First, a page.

HomeSite MapContact
Sex, Body & Health
Your Mind & Feelings
My Story
Healthy Eating
Natural Health
Keep Fit
Look It Up
Video & Games
Email Article   Print Article   Rate This Article   Related Articles 

Echinacea (<i>Echinacea augustifolia, Echinacea purpurea</i>)

Echinacea (Echinacea augustifolia, Echinacea purpurea)

*DISCLAIMER* All information is provided for educational purposes only. No drugs or supplements should be taken without prior advice from your health professional.

What is echinacea?
What is it used for?
What's the best form to use?
How do I use it?

What is echinacea?
Also called purple coneflower, echinacea is a beautiful wildflower first used by Native Americans to treat a variety of ailments, from toothaches to snakebites. Today echinacea products line shelves everywhere from health food stores to supermarkets. back to top

What is it used for?
Most people use echinacea to try to stop a cold or flu in its tracks. In laboratory studies, the herb has been shown to boost the power of the immune system and help prevent the growth of bacteria and viruses. When taken at the very first sign of a cold or flu, echinacea may shorten the length of an upper-respiratory illness and lessen your symptoms. Some people even claim that echinacea, when taken early enough, can keep them from getting sick altogether. back to top

What's the best form to use?
Choosing an echinacea product can be confusing, as this herb comes in so many different forms, and the quality of herbal products varies widely. Many experts believe that the most powerful form of echinacea for combating a cold or flu is a liquid tincture. Tincture is the herb mixed with alcohol or another liquid. It comes in a little bottle with a medicine dropper and can be taken straight or mixed with water or juice.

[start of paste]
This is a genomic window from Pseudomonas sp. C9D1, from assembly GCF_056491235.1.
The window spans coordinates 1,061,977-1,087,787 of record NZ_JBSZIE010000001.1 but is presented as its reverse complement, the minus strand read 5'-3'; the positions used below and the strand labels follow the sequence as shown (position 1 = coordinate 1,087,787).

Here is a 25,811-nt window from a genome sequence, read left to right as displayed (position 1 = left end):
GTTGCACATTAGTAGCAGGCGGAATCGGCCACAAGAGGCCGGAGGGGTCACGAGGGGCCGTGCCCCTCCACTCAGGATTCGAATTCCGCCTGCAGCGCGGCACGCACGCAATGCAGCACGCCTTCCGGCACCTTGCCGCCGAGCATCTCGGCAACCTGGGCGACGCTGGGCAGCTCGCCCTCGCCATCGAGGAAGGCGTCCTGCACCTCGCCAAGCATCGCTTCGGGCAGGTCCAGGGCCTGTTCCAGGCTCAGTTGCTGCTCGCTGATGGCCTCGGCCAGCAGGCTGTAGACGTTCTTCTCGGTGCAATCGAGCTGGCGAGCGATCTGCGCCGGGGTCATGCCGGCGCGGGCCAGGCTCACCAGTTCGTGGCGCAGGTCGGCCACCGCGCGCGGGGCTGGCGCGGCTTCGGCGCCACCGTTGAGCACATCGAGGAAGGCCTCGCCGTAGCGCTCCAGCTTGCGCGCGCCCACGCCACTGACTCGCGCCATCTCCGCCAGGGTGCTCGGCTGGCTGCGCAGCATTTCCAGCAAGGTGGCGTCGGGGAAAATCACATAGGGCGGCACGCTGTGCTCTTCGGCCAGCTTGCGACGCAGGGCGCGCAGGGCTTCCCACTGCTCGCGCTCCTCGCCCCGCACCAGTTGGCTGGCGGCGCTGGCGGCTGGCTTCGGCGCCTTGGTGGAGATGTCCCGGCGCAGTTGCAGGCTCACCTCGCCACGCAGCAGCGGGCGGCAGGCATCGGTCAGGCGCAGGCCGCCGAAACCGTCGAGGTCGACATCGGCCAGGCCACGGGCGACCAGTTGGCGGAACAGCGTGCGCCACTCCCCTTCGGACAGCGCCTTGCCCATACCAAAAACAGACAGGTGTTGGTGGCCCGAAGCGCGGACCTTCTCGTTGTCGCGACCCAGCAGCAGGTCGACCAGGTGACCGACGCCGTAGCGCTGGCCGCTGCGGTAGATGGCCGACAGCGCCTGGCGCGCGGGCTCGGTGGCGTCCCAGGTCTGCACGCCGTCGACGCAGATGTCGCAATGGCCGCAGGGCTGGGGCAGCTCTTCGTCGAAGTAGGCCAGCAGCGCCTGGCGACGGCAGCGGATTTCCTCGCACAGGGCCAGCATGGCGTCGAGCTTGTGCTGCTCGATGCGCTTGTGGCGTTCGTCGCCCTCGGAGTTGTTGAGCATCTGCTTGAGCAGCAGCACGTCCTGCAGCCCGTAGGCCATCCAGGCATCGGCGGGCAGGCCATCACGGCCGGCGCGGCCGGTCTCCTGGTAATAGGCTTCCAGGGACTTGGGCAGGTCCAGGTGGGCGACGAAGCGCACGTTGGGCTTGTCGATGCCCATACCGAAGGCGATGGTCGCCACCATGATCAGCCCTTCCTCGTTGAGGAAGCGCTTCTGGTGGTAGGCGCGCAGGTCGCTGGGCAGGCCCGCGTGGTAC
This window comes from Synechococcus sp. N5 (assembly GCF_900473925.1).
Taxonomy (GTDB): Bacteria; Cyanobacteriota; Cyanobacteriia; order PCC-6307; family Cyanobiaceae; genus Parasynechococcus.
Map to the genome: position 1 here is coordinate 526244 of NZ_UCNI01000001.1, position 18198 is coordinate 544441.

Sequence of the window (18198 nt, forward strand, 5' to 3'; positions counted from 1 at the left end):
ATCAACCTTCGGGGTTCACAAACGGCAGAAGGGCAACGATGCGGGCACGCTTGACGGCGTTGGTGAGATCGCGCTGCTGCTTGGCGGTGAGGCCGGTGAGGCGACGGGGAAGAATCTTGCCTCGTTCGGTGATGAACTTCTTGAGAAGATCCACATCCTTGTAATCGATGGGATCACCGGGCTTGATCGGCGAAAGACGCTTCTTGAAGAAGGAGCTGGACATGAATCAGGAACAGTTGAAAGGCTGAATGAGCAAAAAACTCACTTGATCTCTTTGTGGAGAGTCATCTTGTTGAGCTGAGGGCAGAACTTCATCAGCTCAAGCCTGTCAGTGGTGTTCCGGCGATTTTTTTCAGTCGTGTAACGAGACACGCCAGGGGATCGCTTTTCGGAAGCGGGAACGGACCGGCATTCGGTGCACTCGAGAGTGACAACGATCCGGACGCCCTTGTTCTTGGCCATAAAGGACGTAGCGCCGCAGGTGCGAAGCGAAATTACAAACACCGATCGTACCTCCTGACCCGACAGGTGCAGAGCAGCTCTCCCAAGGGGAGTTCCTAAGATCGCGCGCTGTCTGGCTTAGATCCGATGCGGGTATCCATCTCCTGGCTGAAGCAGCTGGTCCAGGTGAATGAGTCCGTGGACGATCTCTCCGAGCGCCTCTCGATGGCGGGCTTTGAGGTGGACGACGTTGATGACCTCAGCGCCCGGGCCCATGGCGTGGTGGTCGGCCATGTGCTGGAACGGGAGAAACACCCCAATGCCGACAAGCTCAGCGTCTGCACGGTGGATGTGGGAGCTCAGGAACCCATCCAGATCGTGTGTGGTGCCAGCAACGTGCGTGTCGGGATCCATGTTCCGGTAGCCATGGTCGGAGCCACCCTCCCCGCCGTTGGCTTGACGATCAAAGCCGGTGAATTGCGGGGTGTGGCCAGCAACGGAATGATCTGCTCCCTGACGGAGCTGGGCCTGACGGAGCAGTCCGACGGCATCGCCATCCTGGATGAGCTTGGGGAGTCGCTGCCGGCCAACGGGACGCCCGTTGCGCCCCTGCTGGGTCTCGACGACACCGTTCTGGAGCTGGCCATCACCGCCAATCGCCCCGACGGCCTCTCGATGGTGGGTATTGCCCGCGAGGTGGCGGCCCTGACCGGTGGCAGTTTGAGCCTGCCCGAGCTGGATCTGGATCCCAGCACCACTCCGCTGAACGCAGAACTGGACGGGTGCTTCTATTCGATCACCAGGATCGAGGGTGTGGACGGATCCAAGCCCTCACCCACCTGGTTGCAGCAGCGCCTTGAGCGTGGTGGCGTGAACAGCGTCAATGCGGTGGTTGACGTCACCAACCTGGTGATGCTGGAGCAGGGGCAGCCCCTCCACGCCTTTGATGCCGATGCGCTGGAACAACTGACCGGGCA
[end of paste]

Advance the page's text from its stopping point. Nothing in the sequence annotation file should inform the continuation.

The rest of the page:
Your best bet when buying echinacea is probably to go to a health food store and ask for help. Say you're looking for a good-quality echinacea tincture that is 1 part echinacea to 5 parts alcohol, made primarily from the root of the plant. One way to tell whether the echinacea you buy is good is to test a drop or two on your tongue: it should produce a tingling, numbing sensation. back to top

How do I use it?
Studies suggest that echinacea is most effective when you start it as soon as possible after noticing symptoms of a cold or flu, such as a scratchy throat, runny nose, or body aches. A typical dose for adults (age 13 and older) is one dropperful of echinacea tincture (mixed into some warm water, juice, or tea) four times a day, starting at the onset of a cold and stopping when your symptoms subside. A typical dose for kids age 12 and younger is half that amount. Note that you should only take echinacea when you feel yourself getting sick, and you should stop taking it as soon as you start feeling better. Some people claim that taking echinacea every day will keep you from ever getting sick, but recent studies have shown that this is not true.

Avoid echinacea and goldenseal combinations. Goldenseal has not been proven to add to echinacea's benefits, and the goldenseal plant is becoming an endangered species. back to top

Echinacea is a distant cousin to ragweed and other members of the daisy family. If you have asthma or are allergic to ragweed, take echinacea cautiously. If you have itchy eyes and throat, sneezing, or an even runnier nose after taking echinacea, stop taking it right away.

Do not take echinacea if you have multiple sclerosis, AIDS, tuberculosis, leukemia, or an autoimmune disease (such as lupus) because echinacea may make these conditions worse. Don't take echinacea if you are undergoing cancer treatment, as it may interfere with your treatment.

Start taking echinacea at the first sign of getting sick, and stop taking it as soon as you feel better. Using this herb for more than eight weeks at a time may decrease your body's ability to fight off illness.

The use of herbs is not recommended during pregnancy and breast-feeding except under the guidance of a health professional. back to top

Last Modified Date: 3/19/2001
RELATED ARTICLES (back to the top)
Colds: Causes, Cures and Coping